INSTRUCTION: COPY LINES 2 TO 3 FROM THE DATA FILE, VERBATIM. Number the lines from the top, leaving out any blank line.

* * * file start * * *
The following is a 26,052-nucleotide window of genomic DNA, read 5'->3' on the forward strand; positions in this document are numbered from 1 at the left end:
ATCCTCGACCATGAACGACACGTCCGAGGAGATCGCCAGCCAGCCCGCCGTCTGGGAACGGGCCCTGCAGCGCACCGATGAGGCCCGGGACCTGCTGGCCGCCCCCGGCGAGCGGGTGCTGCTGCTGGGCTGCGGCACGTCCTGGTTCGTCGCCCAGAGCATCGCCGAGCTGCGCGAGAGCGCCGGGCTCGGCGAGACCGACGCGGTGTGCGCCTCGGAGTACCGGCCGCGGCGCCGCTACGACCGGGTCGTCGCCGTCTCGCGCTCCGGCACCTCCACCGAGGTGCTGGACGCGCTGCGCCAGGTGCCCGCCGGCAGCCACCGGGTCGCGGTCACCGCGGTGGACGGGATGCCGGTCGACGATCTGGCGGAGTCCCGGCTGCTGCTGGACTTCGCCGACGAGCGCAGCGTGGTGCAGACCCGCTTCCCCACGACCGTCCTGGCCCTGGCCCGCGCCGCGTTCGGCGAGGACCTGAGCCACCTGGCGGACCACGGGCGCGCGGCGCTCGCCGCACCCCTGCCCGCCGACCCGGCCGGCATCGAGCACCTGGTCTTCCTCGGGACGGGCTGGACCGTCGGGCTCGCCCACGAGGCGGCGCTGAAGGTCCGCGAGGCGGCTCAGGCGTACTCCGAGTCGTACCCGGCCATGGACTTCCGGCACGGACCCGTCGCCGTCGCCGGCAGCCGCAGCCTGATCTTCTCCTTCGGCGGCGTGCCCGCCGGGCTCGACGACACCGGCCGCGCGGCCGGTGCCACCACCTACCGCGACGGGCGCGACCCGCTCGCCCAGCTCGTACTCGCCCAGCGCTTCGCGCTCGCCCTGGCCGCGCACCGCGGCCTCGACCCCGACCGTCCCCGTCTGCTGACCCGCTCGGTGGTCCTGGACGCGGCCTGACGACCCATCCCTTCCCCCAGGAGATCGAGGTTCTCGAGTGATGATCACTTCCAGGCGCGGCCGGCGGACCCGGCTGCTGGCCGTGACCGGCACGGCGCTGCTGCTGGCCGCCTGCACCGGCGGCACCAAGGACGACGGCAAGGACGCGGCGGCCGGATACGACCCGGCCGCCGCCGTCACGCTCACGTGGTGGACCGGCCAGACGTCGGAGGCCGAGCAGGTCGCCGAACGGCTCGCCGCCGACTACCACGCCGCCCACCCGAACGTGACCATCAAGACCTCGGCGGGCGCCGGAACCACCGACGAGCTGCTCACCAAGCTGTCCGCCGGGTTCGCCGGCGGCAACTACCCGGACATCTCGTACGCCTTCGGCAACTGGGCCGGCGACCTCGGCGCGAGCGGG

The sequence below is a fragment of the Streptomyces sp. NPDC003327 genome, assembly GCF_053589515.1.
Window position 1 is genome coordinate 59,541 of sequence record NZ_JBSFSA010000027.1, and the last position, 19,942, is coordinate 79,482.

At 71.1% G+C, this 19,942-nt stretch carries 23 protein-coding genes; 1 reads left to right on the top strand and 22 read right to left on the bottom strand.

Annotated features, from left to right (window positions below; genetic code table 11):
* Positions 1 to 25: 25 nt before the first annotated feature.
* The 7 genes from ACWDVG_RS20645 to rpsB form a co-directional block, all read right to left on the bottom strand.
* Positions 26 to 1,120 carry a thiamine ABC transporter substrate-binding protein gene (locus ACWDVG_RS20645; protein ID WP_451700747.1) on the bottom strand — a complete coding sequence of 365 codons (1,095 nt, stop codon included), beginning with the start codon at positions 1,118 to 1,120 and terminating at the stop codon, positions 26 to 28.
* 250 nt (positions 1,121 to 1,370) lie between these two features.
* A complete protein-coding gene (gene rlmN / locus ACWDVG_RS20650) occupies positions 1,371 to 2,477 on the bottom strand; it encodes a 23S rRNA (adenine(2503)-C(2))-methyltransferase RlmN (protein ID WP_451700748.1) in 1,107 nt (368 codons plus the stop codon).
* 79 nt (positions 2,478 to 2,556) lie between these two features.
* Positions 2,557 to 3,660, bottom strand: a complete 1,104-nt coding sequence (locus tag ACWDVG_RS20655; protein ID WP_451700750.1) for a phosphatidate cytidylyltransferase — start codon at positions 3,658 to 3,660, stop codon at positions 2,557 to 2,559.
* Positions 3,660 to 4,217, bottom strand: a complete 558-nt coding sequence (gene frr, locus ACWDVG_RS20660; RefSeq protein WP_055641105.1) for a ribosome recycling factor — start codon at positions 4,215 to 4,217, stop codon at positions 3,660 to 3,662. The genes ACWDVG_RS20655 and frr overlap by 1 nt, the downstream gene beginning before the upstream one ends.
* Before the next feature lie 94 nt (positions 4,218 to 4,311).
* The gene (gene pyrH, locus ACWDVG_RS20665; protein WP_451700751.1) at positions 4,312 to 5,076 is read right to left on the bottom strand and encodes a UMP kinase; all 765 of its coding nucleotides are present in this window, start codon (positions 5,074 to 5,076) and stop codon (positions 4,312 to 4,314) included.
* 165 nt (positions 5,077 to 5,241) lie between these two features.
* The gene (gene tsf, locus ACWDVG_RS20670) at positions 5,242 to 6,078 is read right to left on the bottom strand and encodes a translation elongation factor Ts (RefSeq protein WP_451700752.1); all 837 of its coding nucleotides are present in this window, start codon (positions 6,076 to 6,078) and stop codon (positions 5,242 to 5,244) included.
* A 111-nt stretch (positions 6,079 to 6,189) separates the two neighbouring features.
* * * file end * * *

ATCCTCGACCATGAACGACACGTCCGAGGAGATCGCCAGCCAGCCCGCCGTCTGGGAACGGGCCCTGCAGCGCACCGATGAGGCCCGGGACCTGCTGGCCGCCCCCGGCGAGCGGGTGCTGCTGCTGGGCTGCGGCACGTCCTGGTTCGTCGCCCAGAGCATCGCCGAGCTGCGCGAGAGCGCCGGGCTCGGCGAGACCGACGCGGTGTGCGCCTCGGAGTACCGGCCGCGGCGCCGCTACGACCGGGTCGTCGCCGTCTCGCGCTCCGGCACCTCCACCGAGGTGCTGGACGCGCTGCGCCAGGTGCCCGCCGGCAGCCACCGGGTCGCGGTCACCGCGGTGGACGGGATGCCGGTCGACGATCTGGCGGAGTCCCGGCTGCTGCTGGACTTCGCCGACGAGCGCAGCGTGGTGCAGACCCGCTTCCCCACGACCGTCCTGGCCCTGGCCCGCGCCGCGTTCGGCGAGGACCTGAGCCACCTGGCGGACCACGGGCGCGCGGCGCTCGCCGCACCCCTGCCCGCCGACCCGGCCGGCATCGAGCACCTGGTCTTCCTCGGGACGGGCTGGACCGTCGGGCTCGCCCACGAGGCGGCGCTGAAGGTCCGCGAGGCGGCTCAGGCGTACTCCGAGTCGTACCCGGCCATGGACTTCCGGCACGGACCCGTCGCCGTCGCCGGCAGCCGCAGCCTGATCTTCTCCTTCGGCGGCGTGCCCGCCGGGCTCGACGACACCGGCCGCGCGGCCGGTGCCACCACCTACCGCGACGGGCGCGACCCGCTCGCCCAGCTCGTACTCGCCCAGCGCTTCGCGCTCGCCCTGGCCGCGCACCGCGGCCTCGACCCCGACCGTCCCCGTCTGCTGACCCGCTCGGTGGTCCTGGACGCGGCCTGACGACCCATCCCTTCCCCCAGGAGATCGAGGTTCTCGAGTGATGATCACTTCCAGGCGCGGCCGGCGGACCCGGCTGCTGGCCGTGACCGGCACGGCGCTGCTGCTGGCCGCCTGCACCGGCGGCACCAAGGACGACGGCAAGGACGCGGCGGCCGGATACGACCCGGCCGCCGCCGTCACGCTCACGTGGTGGACCGGCCAGACGTCGGAGGCCGAGCAGGTCGCCGAACGGCTCGCCGCCGACTACCACGCCGCCCACCCGAACGTGACCATCAAGACCTCGGCGGGCGCCGGAACCACCGACGAGCTGCTCACCAAGCTGTCCGCCGGGTTCGCCGGCGGCAACTACCCGGACATCTCGTACGCCTTCGGCAACTGGGCCGGCGACCTCGGCGCGAGCGGG

The sequence below is a fragment of the Streptomyces sp. NPDC003327 genome, assembly GCF_053589515.1.